Phew… rescued… I’ll just check the bathroom is clear for her…


You could, quite clearly, see the thoughts and emotions of the Small Dog as she responded to the perceived emergency. She has been coming to terms with my much-reduced mobility over the past few days, even deigning to place the ball in my hand so we can play fetch. Normally, she throws the ball and I do the fetching,,,

But I’ve not seen her in ‘night mode’ before.

When I fall asleep, she is usually on her bed in the hall…so she can guard all the doors.

But she must have tiptoed back in while I slept so that she sleep on the sofa… and keep an eye on me. There was absolute panic on her face for a while until Stuart came to the rescue… even though he had been asleep too.

Once I am up and in the wheelchair, she goes back to her bed and snores away… And we wondered why she was so tired all the time…

Posted in cancer, Dogs, france and vincent, Friendship | Tagged , , , , | 70 Comments

Found Mounds: the Call of Albion…


‘…Maybe it is because it is our third visit or maybe it is because there are three of us, or maybe we had to work out the St Andrew thing before we were allowed to ascend, who knows?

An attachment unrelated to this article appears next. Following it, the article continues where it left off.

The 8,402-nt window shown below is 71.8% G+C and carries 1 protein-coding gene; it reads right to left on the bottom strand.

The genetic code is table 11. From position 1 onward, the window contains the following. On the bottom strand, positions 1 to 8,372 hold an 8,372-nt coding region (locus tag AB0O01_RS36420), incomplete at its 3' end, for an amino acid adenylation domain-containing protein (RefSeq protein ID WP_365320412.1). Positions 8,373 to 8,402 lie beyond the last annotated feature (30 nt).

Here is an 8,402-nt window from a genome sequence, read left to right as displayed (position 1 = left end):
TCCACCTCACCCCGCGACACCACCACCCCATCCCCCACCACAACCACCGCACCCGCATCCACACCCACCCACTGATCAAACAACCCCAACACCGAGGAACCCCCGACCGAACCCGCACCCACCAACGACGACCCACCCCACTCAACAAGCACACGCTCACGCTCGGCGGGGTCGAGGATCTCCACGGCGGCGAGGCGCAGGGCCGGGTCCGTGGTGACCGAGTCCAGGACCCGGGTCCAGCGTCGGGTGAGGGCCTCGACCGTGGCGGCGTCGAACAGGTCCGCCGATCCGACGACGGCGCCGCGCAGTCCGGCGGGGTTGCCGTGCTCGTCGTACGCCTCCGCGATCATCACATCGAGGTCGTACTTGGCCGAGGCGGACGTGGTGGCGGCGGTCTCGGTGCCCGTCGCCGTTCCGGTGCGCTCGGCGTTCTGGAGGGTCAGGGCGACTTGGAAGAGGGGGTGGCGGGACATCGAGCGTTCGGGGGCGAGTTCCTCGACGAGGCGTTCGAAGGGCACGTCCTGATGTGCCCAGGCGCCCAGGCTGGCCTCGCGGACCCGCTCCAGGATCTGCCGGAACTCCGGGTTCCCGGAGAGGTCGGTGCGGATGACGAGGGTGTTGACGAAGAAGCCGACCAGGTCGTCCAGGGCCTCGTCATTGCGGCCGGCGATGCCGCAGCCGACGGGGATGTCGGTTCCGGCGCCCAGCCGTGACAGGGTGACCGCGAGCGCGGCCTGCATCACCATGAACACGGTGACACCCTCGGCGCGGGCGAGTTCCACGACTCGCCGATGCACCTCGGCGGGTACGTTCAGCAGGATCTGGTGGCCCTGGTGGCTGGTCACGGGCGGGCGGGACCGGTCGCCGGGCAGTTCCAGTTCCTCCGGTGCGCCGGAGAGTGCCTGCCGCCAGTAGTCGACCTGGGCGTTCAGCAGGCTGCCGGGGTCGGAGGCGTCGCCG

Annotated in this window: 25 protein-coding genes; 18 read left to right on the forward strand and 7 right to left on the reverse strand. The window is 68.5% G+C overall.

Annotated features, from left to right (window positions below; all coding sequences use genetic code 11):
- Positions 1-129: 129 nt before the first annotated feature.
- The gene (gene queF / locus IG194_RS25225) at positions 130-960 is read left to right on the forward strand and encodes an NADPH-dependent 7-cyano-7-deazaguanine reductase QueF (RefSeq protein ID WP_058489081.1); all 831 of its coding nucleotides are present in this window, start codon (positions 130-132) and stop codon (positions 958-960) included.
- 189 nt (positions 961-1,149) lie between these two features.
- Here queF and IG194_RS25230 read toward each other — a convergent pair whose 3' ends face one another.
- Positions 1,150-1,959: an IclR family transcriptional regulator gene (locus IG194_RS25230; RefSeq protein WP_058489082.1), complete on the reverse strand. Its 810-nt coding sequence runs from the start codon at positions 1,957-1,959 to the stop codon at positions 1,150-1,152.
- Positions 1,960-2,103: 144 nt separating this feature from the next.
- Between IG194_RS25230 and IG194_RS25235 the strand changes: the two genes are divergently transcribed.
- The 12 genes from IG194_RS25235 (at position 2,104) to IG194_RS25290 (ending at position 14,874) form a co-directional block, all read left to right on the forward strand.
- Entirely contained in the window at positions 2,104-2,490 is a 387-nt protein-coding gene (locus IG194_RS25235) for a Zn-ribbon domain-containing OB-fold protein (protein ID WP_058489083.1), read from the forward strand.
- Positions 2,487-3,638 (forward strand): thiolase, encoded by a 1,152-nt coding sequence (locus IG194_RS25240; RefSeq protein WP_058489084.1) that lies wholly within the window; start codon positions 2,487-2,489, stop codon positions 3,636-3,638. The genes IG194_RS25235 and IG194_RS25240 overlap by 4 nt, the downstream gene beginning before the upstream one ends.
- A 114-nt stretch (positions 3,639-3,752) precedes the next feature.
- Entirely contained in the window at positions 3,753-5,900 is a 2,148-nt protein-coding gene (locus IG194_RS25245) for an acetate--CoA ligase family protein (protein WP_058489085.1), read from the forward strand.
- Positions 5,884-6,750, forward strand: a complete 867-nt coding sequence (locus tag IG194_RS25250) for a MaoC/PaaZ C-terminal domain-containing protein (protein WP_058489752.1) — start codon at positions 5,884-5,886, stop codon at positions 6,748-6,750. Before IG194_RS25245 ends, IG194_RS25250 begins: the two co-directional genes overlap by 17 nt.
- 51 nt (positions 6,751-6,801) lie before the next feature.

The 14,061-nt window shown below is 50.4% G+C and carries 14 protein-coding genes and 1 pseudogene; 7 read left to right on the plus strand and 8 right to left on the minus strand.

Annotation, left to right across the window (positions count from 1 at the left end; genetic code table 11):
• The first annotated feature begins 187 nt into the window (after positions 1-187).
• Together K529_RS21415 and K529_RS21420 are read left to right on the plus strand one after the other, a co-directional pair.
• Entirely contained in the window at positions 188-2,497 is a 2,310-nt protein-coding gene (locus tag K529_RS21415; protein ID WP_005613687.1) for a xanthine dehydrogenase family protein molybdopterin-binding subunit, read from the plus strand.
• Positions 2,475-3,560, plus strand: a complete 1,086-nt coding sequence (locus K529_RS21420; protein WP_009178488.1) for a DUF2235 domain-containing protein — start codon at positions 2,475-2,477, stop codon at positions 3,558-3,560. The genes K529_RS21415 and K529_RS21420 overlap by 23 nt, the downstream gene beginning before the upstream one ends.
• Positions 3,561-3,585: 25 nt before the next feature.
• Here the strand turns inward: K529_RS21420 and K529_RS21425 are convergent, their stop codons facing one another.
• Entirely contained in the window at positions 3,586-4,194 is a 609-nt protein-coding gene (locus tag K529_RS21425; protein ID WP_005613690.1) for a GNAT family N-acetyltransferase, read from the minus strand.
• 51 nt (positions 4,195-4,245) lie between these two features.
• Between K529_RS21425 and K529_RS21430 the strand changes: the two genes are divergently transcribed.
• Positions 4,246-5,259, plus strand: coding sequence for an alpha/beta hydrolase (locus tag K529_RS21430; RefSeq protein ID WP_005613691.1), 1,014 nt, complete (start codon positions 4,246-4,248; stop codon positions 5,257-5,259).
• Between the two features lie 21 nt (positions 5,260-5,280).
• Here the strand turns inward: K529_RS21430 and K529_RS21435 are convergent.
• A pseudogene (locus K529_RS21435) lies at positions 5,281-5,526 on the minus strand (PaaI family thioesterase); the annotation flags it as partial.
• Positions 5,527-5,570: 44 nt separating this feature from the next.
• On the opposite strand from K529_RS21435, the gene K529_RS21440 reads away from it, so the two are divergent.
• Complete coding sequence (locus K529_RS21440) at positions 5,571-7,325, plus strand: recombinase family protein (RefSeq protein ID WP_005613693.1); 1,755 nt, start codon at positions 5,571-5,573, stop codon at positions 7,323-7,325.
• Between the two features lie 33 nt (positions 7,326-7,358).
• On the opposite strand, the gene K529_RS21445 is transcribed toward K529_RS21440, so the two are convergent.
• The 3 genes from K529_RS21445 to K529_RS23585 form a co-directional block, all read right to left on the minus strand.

Whatever the reasons, we re-convene on top of the man-made-conical-mound which hides behind the Church of St Nicholas, High Bradfield and Wen has an interesting take on proceedings.

“If St Andrew of Scotland is Andrew the Disciple of Christ then he may have come over here with Joseph of Arimathea.”

“And remember at that time there was no Scotland. Scotland was North Albion!”

“North Albion,” smiles Wen, “I like that.”

“Why did they come here?” says Ned.

“If we knew that…”

“If we knew that, then what?” says Wen.

“If we knew that for sure, we’d probably all be millionaires,” I say wistfully.

“Not necessarily,” says Ned, who may already be a millionaire for all I know. “After all this time, nobody is really all that interested.”

“That’s true enough.”

“It would still be nice to know though.”

“Why does anyone go anywhere? Why do people go to Glastonbury? Why do people come here now? They’re still doing it. Why?”

“They come because they’re called,” says Ned simply.

The Call of Albion

And then a still silence descends

Upon our three-fold gathering

And we look out to the far horizon

Each of us from a slightly different angle

To where the mists are gathering form

And preparing to roll in to greet us one and all…’

Extract from, ‘Doomsday: Dark Sage



Doomsday book Two

Stuart France & Sue Vincent

The Dark Ages appear in the copybook pages of our historical records like an ink spot. An insidious black mark; a veritable blot on the landscape of time. There are some who claim they never actually existed and that the two hundred-odd years represented by their darkness are a fabrication designed to fit the grandiose plotting of an ego-driven king.

There are probably only two people mad enough to take such a notion seriously

“Is it another Don and Wen book?”

“It is!”

Across the Derbyshire landscape, scattered with sites of ancient sanctity and strange, otherworldly places, our two unlikely companions begin another chapter of their quest to understand the roots of human consciousness and the source of inner light that draws the eyes and heart towards to sun.